Navy Acceptance Trials Up Next for LCS 3

Fort Worth successfully completes second round of builder’s trials focused
on ship propulsion and handling

 

LCS3-SeaTrial-headon_680

During the recent round two of LCS 3’s builder’s trials on Lake Michigan, the Lockheed Martin-team successfully
conducted comprehensive tests of the Fort Worth’s propulsion plant, ship handling and auxiliary systems.

For the nation’s third Littoral Combat Ship (LCS), it’s two down and one to go.

Following on the heels of October’s successful initial builder’s trials, the future USS Fort Worth (LCS 3) successfully completed round two on April 4 in Lake Michigan. Built on time and on budget by a Lockheed Martin-led team at the Marinette Marine shipyard in Wisconsin, LCS 3 will undergo Navy acceptance trials in late April/early May in advance of its scheduled summer delivery.

"This was a great opportunity to test and operate all our shipboard systems," said Captain John Neagley, the Navy’s LCS program manager. "The Navy and industry team have done a great job preparing the ship for builders trials. We look forward to presenting this ship to INSURV during acceptance trials."

During the two-day trial, the Lockheed Martin-team conducted comprehensive tests of the Fort Worth’s propulsion plant, ship handling and auxiliary systems.

A fast, agile, focused-mission ship, LCS is designed to defeat asymmetric "anti-access" threats such as mines, quiet diesel submarines and fast surface craft. The Lockheed Martin team is building the LCS’s Freedom variant.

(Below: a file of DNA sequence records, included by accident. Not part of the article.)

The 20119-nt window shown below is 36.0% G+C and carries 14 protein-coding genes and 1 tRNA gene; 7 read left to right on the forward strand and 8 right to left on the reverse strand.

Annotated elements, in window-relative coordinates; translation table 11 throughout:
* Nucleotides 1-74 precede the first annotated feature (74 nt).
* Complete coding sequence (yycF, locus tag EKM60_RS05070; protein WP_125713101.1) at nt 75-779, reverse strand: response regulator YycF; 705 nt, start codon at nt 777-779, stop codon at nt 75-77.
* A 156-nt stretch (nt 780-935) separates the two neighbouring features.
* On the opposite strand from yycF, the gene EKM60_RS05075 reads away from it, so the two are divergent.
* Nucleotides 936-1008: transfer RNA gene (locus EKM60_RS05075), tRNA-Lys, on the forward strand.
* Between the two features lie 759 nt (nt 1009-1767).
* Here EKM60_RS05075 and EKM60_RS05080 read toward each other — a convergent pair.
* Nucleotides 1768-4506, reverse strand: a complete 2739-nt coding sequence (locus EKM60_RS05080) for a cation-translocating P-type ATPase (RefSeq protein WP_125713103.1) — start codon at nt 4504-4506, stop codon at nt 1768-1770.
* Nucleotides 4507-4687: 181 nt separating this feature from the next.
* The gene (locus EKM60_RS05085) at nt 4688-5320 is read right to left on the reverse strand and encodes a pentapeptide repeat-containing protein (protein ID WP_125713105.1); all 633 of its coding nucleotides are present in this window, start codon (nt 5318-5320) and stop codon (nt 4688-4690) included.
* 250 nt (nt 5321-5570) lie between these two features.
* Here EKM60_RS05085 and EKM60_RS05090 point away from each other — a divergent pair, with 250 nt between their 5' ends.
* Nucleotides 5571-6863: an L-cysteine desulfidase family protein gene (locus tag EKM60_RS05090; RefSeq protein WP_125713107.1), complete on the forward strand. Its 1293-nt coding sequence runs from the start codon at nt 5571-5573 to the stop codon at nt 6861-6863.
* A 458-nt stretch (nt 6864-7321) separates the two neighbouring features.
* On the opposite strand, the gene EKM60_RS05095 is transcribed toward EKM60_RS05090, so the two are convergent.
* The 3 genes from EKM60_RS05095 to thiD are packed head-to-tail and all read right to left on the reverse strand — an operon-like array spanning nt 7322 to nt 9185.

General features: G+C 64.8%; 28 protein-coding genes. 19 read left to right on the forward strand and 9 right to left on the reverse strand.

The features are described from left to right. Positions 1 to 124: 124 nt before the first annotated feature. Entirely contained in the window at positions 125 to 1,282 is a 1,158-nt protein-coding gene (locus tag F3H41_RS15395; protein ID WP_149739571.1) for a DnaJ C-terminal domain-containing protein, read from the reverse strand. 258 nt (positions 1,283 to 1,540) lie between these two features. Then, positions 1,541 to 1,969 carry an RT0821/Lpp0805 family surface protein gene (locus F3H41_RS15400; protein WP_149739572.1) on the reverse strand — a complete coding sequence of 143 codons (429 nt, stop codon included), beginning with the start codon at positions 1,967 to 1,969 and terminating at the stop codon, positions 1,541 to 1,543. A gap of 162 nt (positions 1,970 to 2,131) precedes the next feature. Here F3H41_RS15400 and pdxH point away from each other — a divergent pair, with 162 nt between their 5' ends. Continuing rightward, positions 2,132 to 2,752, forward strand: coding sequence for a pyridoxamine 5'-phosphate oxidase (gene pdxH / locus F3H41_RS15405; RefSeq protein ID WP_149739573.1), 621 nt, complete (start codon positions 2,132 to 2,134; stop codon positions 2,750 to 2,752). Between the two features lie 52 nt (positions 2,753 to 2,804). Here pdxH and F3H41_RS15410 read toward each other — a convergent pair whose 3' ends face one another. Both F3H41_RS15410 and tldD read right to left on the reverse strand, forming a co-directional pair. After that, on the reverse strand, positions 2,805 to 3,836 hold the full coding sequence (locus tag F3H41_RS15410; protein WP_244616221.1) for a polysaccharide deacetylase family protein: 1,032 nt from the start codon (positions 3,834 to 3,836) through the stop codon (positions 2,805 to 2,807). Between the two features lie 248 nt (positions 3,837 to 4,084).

The team built the nation’s first LCS – the USS Freedom – and delivered it to the Navy in 2008. Freedom went to sea two years ahead of schedule and is currently preparing for her next deployment.

Construction of the next two Freedom variants – the Milwaukee (LCS 5) and the Detroit (LCS 7) is underway at Marinette Marine. In March, the Navy issued Lockheed Martin a $715 million contract modification to build two more LCSs – the Little Rock (LCS 9) and the Sioux City (LCS 11). The $357.5 million average cost for those two ships is well below the $480 million congressional cost cap.

In addition to Marinette Marine, the Lockheed Martin team consists of naval architect Gibbs & Cox and other domestic and international suppliers, including ArcelorMittal, BAE Systems, DRS Technologies, Fairbanks Morse Engine, Oldenburg, Rolls Royce, RENK and Northrop Grumman Sperry Marine among others.

Posted April 20, 2012



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